4. Focus on getting as much protein as you can. Having a protein heavy meal will slow the breakdown of the carbohydrates in the alcohol, resulting in less of an insulin spike and thus less fat storage. It will also keep your muscles well fed throughout the night so that they don’t break down. Having a protein heavy meal right before bed is important too, as it will help prevent your body from going into a catabolic muscle dissolving state while you sleep off the drunk. And, if you haven’t already guessed, a protein rich meal right after you wake up is important too.
5. Drink way more water than you think you need to. Your body filters alcohol out through your kidneys using water. The more you drink, the more water your kidneys use. Unless you’re drinking a lot of water you’re going to end up dehydrated. Drinking water throughout the night is great. Try and throw back 16-20oz before bed, and keep a full glass next to your bed so that when you wake up you can refill. If you’re like me and you have the controversial habit of mixing caffeine with alcohol (coffee with tequila, for me) you need to further increase your water intake, as the caffeine is a diuretic too.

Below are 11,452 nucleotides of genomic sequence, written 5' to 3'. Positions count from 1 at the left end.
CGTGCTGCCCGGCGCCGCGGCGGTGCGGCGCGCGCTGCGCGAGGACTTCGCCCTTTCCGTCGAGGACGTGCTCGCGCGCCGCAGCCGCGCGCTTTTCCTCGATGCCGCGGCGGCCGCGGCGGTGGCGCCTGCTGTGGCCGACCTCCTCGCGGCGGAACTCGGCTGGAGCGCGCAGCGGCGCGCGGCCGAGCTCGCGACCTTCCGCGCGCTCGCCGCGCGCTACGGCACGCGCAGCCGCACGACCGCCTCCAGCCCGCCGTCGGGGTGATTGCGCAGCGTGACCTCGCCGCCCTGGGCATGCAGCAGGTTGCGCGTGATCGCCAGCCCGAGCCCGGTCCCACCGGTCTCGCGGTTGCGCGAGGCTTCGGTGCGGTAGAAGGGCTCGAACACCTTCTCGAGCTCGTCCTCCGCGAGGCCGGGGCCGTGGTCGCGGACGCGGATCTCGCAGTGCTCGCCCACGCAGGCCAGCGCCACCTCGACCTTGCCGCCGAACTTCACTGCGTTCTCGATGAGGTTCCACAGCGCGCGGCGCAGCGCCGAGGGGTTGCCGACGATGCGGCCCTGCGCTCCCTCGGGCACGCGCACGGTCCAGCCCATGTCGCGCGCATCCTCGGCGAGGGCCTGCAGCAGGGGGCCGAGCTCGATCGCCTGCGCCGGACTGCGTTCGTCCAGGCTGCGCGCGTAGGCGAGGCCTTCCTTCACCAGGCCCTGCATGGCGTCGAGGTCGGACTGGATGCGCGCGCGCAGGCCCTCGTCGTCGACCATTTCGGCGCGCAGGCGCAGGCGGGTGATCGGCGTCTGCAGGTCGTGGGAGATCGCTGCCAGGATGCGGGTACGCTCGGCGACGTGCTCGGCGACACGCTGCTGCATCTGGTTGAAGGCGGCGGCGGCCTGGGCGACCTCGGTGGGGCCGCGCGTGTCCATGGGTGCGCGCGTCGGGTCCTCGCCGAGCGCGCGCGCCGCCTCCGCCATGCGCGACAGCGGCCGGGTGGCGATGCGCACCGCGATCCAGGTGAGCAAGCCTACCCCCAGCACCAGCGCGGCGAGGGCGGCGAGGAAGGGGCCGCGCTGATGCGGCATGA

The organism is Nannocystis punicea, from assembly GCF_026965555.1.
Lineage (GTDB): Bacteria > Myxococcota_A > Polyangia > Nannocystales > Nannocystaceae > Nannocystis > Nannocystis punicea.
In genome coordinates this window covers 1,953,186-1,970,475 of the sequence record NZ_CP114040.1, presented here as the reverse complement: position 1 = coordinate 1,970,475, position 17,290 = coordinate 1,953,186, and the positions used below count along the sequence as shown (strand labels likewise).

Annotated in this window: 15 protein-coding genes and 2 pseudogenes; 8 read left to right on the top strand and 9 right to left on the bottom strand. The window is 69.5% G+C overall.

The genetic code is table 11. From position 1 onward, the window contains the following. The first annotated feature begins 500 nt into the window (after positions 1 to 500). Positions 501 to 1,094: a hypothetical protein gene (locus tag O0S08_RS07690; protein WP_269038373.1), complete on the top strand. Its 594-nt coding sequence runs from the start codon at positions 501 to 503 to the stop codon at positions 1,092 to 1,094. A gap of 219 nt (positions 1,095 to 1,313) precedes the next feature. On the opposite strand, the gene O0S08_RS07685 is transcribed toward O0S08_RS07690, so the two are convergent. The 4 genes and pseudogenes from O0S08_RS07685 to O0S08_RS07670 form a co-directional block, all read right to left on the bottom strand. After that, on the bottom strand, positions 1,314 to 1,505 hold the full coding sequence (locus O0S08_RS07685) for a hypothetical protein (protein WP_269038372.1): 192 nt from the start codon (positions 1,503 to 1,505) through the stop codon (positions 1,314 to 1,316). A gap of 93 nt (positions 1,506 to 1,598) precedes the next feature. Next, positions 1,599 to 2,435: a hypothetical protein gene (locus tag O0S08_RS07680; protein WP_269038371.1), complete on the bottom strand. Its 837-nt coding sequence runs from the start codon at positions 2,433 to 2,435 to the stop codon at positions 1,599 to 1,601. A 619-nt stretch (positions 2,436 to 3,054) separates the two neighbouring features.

6. Use fats to your advantage. Alcohol lowers testosterone production and essential fatty acids (EFAs) increase it. Adding some EFAs (olive oil, flax oil, etc) to your pre-drink meal will not only help maintain healthy levels of hormone secretions, it will also slow the absorption of alcohol into your system, letting you drink for longer and dodge a hangover.
7. Know your limit. Going past 5 drinks is generally considered bad—and if you’re Asian or a woman that number gets significantly lower. I know that five might not seem like a lot, and this post is about how to go out and let loose, not go out and be a party pooper, so drink what you need to, just keep your personal limit in mind. Going buckwild and passing out will prevent you from having the all important pre-bed meal and water—not to mention the party fouls.
8. If you’re trying to avoid a hangover, avoid congeners. Stay away from drinks packed full of chemicals, like red wine and brandy. If you stick to the pure drinks, like vodka and gin, you’ll be taking in less congeners, which will help reduce the hangover. As a rule of thumb, the darker the alcohol (not the mixer) is the more congeners it will have. Vodka is about as pure as it gets, second only to pure ethanol.